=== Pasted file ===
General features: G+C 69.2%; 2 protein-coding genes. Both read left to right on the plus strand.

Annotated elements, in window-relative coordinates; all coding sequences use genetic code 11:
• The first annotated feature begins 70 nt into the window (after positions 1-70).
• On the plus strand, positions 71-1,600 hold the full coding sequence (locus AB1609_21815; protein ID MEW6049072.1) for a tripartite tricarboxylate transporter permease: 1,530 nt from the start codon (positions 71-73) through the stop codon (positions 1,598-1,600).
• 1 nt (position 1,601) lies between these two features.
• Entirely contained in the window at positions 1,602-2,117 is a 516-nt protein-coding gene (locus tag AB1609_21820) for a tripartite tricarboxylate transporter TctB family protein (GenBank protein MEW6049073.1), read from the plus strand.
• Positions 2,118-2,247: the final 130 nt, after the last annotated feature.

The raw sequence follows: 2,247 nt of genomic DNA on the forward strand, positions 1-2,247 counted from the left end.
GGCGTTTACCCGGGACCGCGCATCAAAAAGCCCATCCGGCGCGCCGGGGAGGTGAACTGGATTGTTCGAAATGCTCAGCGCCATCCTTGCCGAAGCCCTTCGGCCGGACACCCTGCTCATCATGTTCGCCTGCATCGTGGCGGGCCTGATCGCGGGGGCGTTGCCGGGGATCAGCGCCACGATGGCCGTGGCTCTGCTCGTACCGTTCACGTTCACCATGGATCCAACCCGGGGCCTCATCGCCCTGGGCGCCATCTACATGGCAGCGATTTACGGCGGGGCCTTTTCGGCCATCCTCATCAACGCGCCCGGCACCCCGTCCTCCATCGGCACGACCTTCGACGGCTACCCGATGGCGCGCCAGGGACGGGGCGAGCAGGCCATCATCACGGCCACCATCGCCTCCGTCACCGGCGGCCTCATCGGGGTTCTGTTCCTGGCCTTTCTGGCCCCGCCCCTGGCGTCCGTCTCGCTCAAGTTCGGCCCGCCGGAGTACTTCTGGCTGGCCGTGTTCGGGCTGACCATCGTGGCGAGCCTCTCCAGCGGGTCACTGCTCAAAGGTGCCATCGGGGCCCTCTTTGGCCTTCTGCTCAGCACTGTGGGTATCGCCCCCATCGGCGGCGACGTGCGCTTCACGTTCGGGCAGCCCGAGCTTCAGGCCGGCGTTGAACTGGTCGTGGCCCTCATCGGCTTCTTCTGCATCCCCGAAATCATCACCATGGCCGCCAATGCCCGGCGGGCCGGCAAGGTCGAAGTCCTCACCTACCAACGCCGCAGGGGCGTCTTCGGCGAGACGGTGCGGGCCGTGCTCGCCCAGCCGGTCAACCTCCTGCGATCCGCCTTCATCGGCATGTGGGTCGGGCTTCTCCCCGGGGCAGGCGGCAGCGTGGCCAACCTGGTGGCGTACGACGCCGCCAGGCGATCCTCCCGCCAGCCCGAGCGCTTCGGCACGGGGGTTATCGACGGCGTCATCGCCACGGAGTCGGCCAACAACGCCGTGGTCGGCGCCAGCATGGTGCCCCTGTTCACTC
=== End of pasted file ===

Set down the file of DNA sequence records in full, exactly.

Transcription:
General features: G+C 69.2%; 2 protein-coding genes. Both read left to right on the plus strand.

Annotated elements, in window-relative coordinates; all coding sequences use genetic code 11:
• The first annotated feature begins 70 nt into the window (after positions 1-70).
• On the plus strand, positions 71-1,600 hold the full coding sequence (locus AB1609_21815; protein ID MEW6049072.1) for a tripartite tricarboxylate transporter permease: 1,530 nt from the start codon (positions 71-73) through the stop codon (positions 1,598-1,600).
• 1 nt (position 1,601) lies between these two features.
• Entirely contained in the window at positions 1,602-2,117 is a 516-nt protein-coding gene (locus tag AB1609_21820) for a tripartite tricarboxylate transporter TctB family protein (GenBank protein MEW6049073.1), read from the plus strand.
• Positions 2,118-2,247: the final 130 nt, after the last annotated feature.

The raw sequence follows: 2,247 nt of genomic DNA on the forward strand, positions 1-2,247 counted from the left end.
GGCGTTTACCCGGGACCGCGCATCAAAAAGCCCATCCGGCGCGCCGGGGAGGTGAACTGGATTGTTCGAAATGCTCAGCGCCATCCTTGCCGAAGCCCTTCGGCCGGACACCCTGCTCATCATGTTCGCCTGCATCGTGGCGGGCCTGATCGCGGGGGCGTTGCCGGGGATCAGCGCCACGATGGCCGTGGCTCTGCTCGTACCGTTCACGTTCACCATGGATCCAACCCGGGGCCTCATCGCCCTGGGCGCCATCTACATGGCAGCGATTTACGGCGGGGCCTTTTCGGCCATCCTCATCAACGCGCCCGGCACCCCGTCCTCCATCGGCACGACCTTCGACGGCTACCCGATGGCGCGCCAGGGACGGGGCGAGCAGGCCATCATCACGGCCACCATCGCCTCCGTCACCGGCGGCCTCATCGGGGTTCTGTTCCTGGCCTTTCTGGCCCCGCCCCTGGCGTCCGTCTCGCTCAAGTTCGGCCCGCCGGAGTACTTCTGGCTGGCCGTGTTCGGGCTGACCATCGTGGCGAGCCTCTCCAGCGGGTCACTGCTCAAAGGTGCCATCGGGGCCCTCTTTGGCCTTCTGCTCAGCACTGTGGGTATCGCCCCCATCGGCGGCGACGTGCGCTTCACGTTCGGGCAGCCCGAGCTTCAGGCCGGCGTTGAACTGGTCGTGGCCCTCATCGGCTTCTTCTGCATCCCCGAAATCATCACCATGGCCGCCAATGCCCGGCGGGCCGGCAAGGTCGAAGTCCTCACCTACCAACGCCGCAGGGGCGTCTTCGGCGAGACGGTGCGGGCCGTGCTCGCCCAGCCGGTCAACCTCCTGCGATCCGCCTTCATCGGCATGTGGGTCGGGCTTCTCCCCGGGGCAGGCGGCAGCGTGGCCAACCTGGTGGCGTACGACGCCGCCAGGCGATCCTCCCGCCAGCCCGAGCGCTTCGGCACGGGGGTTATCGACGGCGTCATCGCCACGGAGTCGGCCAACAACGCCGTGGTCGGCGCCAGCATGGTGCCCCTGTTCACTC